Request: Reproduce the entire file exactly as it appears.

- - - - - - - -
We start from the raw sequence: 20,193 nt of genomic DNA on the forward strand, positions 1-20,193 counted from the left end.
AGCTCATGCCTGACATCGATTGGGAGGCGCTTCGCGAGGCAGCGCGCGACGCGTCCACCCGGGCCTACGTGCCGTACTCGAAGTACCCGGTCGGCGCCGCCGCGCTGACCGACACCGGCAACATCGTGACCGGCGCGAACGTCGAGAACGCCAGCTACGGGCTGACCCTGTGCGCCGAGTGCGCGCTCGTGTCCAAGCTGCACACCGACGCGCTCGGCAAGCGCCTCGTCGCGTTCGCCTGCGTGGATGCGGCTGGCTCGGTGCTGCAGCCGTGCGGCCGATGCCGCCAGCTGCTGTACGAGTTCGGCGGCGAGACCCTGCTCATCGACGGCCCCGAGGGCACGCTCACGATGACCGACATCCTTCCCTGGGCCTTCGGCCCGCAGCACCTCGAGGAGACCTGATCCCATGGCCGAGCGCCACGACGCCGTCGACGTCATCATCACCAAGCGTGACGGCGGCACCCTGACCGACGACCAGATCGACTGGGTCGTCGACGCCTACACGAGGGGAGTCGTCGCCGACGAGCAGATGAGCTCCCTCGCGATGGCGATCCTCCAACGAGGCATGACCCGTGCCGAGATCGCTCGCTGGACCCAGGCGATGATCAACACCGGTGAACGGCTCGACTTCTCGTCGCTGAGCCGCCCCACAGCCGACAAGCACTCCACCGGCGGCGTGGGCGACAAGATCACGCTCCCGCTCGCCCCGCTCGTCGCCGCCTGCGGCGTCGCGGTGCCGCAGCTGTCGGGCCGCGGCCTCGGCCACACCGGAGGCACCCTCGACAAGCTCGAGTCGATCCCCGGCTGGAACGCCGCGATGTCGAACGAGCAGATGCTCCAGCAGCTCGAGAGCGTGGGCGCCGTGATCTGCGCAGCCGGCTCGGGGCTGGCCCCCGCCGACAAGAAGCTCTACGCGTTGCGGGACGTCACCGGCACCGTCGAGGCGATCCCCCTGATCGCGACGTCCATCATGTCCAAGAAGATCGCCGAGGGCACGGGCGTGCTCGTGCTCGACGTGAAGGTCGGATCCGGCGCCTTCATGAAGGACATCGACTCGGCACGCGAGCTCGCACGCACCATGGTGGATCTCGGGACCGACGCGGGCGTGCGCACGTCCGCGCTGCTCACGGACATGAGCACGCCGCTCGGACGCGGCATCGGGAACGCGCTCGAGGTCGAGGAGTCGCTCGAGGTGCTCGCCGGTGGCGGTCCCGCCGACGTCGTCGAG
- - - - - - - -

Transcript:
We start from the raw sequence: 20,193 nt of genomic DNA on the forward strand, positions 1-20,193 counted from the left end.
AGCTCATGCCTGACATCGATTGGGAGGCGCTTCGCGAGGCAGCGCGCGACGCGTCCACCCGGGCCTACGTGCCGTACTCGAAGTACCCGGTCGGCGCCGCCGCGCTGACCGACACCGGCAACATCGTGACCGGCGCGAACGTCGAGAACGCCAGCTACGGGCTGACCCTGTGCGCCGAGTGCGCGCTCGTGTCCAAGCTGCACACCGACGCGCTCGGCAAGCGCCTCGTCGCGTTCGCCTGCGTGGATGCGGCTGGCTCGGTGCTGCAGCCGTGCGGCCGATGCCGCCAGCTGCTGTACGAGTTCGGCGGCGAGACCCTGCTCATCGACGGCCCCGAGGGCACGCTCACGATGACCGACATCCTTCCCTGGGCCTTCGGCCCGCAGCACCTCGAGGAGACCTGATCCCATGGCCGAGCGCCACGACGCCGTCGACGTCATCATCACCAAGCGTGACGGCGGCACCCTGACCGACGACCAGATCGACTGGGTCGTCGACGCCTACACGAGGGGAGTCGTCGCCGACGAGCAGATGAGCTCCCTCGCGATGGCGATCCTCCAACGAGGCATGACCCGTGCCGAGATCGCTCGCTGGACCCAGGCGATGATCAACACCGGTGAACGGCTCGACTTCTCGTCGCTGAGCCGCCCCACAGCCGACAAGCACTCCACCGGCGGCGTGGGCGACAAGATCACGCTCCCGCTCGCCCCGCTCGTCGCCGCCTGCGGCGTCGCGGTGCCGCAGCTGTCGGGCCGCGGCCTCGGCCACACCGGAGGCACCCTCGACAAGCTCGAGTCGATCCCCGGCTGGAACGCCGCGATGTCGAACGAGCAGATGCTCCAGCAGCTCGAGAGCGTGGGCGCCGTGATCTGCGCAGCCGGCTCGGGGCTGGCCCCCGCCGACAAGAAGCTCTACGCGTTGCGGGACGTCACCGGCACCGTCGAGGCGATCCCCCTGATCGCGACGTCCATCATGTCCAAGAAGATCGCCGAGGGCACGGGCGTGCTCGTGCTCGACGTGAAGGTCGGATCCGGCGCCTTCATGAAGGACATCGACTCGGCACGCGAGCTCGCACGCACCATGGTGGATCTCGGGACCGACGCGGGCGTGCGCACGTCCGCGCTGCTCACGGACATGAGCACGCCGCTCGGACGCGGCATCGGGAACGCGCTCGAGGTCGAGGAGTCGCTCGAGGTGCTCGCCGGTGGCGGTCCCGCCGACGTCGTCGAG